-- Head-to-head, with neutral equipment and surfaces, I firmly believe she beats any other player in history. She is serving in the high 120s. She has a physical advantage against Navratilova, the player who revolutionized the sport with her musculature and fitness. This is not to malign the previous generation. It's just progress. But Serena versus Margaret Court is LeBron James versus Dolph Schayes.
-- Bonus points for doubles.
What do you think Julien Benneteau needs to do to win his first title? I really feel for the man. He is now 0-9 in finals after last week's loss to Joao Sousa at the Malaysian Open. He's got the game, but it seems the stars are lined up against him. Your thoughts?
-- Donald H., Memphis
• Perhaps he should attend chapel the morning of his next final.
How does a protected ranking work?
-- John Gordon, Toronto
• I would try to paraphrase, but my head would hurt so much that I would require a protected ranking. Read this instead.
In defense of Roger Federer, I am trying to get Dan Brown to write a thriller about the biggest hoax in the history of tennis: Rafael Nadal's knees. He is either superhuman to play with the condition of his knees or something is fishy here, no?
-- Rosalinda Reyes, Freeport
• I'm telling you, those knees play such an outsized role in the discussion of contemporary tennis. After last week's mailbag, there was a fair amount of opinion and speculation. And some of the speculation went to an ugly place quickly. Here's the reality of sports today: Exceptional achievements are, almost necessarily, seen through a prism of skepticism. The day after Nadal won the U.S. Open, Christopher Clarey had this line in his New York Times story: "Nadal's astonishing resurgence comes in an era when great achievement in sports routinely generates doubts and in an era when tennis's anti-doping efforts have generated external criticism for not being as aggressive or exhaustive as in other sports."
Athletes and their handlers are quick to blame the media and fans and trolls and haters for this kind of cynicism. But the real blame rests with the litany of athletes -- from Lance Armstrong to Ryan Braun to Marion Jones -- who have betrayed and wrecked the public trust. How many athletes have to burn the public before exceptional feats trigger a collectively raised eyebrow? It's a pity if you're Nadal. Or Chris Davis. Or Adrian Peterson. Or the various and sundry other athletes who achieve great feats only to have some cast doubt on the legitimacy. But, sadly, this is a balancing act we're all forced to undertake. We all have different thresholds for skepticism on a continuum that runs from innocent-until-proven-guilty to guilty-until-proven-innocent.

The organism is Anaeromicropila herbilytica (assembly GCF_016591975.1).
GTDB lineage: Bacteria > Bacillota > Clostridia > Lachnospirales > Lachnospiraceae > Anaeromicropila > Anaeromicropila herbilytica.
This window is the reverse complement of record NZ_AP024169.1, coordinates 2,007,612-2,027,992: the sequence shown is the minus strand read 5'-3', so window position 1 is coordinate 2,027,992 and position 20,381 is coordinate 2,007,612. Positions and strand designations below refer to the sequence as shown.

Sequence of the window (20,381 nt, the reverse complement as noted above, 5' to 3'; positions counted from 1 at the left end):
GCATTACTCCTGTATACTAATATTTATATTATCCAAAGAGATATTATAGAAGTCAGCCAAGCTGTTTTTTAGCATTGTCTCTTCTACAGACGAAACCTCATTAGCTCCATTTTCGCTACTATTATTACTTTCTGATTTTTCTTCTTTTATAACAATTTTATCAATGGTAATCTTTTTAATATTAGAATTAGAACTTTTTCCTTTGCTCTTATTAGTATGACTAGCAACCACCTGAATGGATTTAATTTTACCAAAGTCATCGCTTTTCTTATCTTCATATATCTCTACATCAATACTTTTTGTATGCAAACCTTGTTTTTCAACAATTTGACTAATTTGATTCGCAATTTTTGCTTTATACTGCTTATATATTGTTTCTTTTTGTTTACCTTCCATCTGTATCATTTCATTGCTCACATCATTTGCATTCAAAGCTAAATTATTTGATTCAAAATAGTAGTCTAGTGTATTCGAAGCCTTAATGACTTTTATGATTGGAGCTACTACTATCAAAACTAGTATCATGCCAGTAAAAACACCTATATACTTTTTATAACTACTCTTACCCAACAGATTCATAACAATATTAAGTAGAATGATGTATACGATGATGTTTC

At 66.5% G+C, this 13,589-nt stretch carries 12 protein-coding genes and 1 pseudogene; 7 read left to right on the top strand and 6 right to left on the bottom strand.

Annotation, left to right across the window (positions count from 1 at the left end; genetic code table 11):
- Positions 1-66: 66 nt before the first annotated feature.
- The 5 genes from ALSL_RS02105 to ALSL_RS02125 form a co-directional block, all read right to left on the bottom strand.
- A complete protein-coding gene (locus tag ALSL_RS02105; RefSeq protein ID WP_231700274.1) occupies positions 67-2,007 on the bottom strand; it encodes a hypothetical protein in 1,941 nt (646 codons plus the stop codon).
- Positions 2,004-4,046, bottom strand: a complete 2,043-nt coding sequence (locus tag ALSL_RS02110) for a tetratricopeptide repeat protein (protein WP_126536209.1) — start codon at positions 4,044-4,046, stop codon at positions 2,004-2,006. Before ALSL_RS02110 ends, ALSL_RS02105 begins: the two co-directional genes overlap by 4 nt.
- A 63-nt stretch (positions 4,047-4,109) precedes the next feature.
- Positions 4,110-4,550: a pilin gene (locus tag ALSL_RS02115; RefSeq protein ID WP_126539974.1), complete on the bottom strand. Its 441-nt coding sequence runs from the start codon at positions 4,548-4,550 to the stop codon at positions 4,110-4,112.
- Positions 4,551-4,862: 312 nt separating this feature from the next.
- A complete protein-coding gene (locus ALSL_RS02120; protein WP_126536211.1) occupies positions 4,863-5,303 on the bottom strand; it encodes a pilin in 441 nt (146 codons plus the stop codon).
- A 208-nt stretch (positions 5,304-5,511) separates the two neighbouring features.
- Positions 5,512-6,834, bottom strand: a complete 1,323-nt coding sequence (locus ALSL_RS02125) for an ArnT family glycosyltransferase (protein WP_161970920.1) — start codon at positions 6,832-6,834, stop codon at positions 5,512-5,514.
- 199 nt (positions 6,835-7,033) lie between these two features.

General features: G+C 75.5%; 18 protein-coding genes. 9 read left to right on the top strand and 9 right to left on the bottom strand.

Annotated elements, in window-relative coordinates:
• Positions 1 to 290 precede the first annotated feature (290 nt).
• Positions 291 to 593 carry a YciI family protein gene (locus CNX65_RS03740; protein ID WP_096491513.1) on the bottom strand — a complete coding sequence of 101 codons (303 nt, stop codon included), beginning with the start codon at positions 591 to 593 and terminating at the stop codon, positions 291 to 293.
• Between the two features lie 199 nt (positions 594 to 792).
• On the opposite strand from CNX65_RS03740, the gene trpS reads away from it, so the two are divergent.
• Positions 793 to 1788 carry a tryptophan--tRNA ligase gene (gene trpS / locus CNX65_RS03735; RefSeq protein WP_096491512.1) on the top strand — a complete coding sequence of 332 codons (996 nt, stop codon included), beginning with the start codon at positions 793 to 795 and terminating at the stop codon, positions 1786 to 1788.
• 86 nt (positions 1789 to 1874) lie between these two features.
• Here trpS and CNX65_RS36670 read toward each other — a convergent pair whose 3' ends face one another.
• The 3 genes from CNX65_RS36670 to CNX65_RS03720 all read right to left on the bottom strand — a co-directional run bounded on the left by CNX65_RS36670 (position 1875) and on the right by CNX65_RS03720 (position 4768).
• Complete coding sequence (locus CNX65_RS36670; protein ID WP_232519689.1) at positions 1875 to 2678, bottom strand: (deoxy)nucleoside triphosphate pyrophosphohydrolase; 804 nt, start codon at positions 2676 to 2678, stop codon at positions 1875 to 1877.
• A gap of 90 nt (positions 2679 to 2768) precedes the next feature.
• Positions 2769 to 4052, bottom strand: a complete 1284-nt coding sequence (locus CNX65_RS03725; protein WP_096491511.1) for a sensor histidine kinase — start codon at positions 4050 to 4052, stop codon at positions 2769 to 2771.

I have never heard or read any complaints about the politically correct naming of venues and courts at the U.S. Open. Why is there not a court named after John McEnroe, Jimmy Connors or Chris Evert? Considering that McEnroe is a hometown boy, what is it with this Louis Armstrong stuff? All American society seems to have gone down this path. I would like to ask one of those people what they think about this.
-- Craig Dobson, Ottawa
• Political correctness strikes again! Damn that Satchmo!
The USTA has done a nice job paying homage to various figures through the years. The U.S. Open's No. 2 court is dedicated to Armstrong, a Queens native. I rather like that the U.S. Open showed a willingness to look beyond tennis. We all like McEnroe, but do we really need to name a facility in his honor? There would be something distasteful about renaming a facility.
Why do so many speak of the impending demise of the great Swiss champion? He upset Tomas Berdych and Andy Murray, then took Novak Djokovic to five sets in the U.S. Open semifinals. What more do people want from Stanislas Wawrinka?
-- Russell Greenidge, Yuma, Ariz.
Why do we always remember to omit our own, our Melanie Oudin, who was given a "LIFETIME CONTRACT." Be fair and honest with your criticisms. Now continue with your b---s---.
-- Rick, Newport R.I.
• I'm not averse to hate mail. You don't even have to keep it clean. But please consider this a humble request to keep it coherent. Lifetime Contract? What?
Anyway, as long a Rick brought it up, take a bow, Melanie Oudin, who won the ITF Pro Circuit's Party Rock Open last week.
• From the icky self-promotion department: New Yorkers, I'll be appearing with broadcaster Soledad O'Brien, classical pianist Misha Dichter, jazz bassist Jay Leonhart and other locals from the arts community Monday night at Symphony Space. Feel free to come by.
• Steffi Graf is bullish about Serena's chances of breaking the record for Grand Slam titles.
• The WTA Tour looks back at Graf's 1988 season, when she won all four majors and Olympic gold.
• Scoop Malinowski has a new book, Facing Federer.
• James Pham of Vietnam chronicled the Thailand Open for The Changeover.
• Courtney Nguyen interviewed the WTA's new highest-ranked teenager.
• TENNIS magazine is looking for racket testers.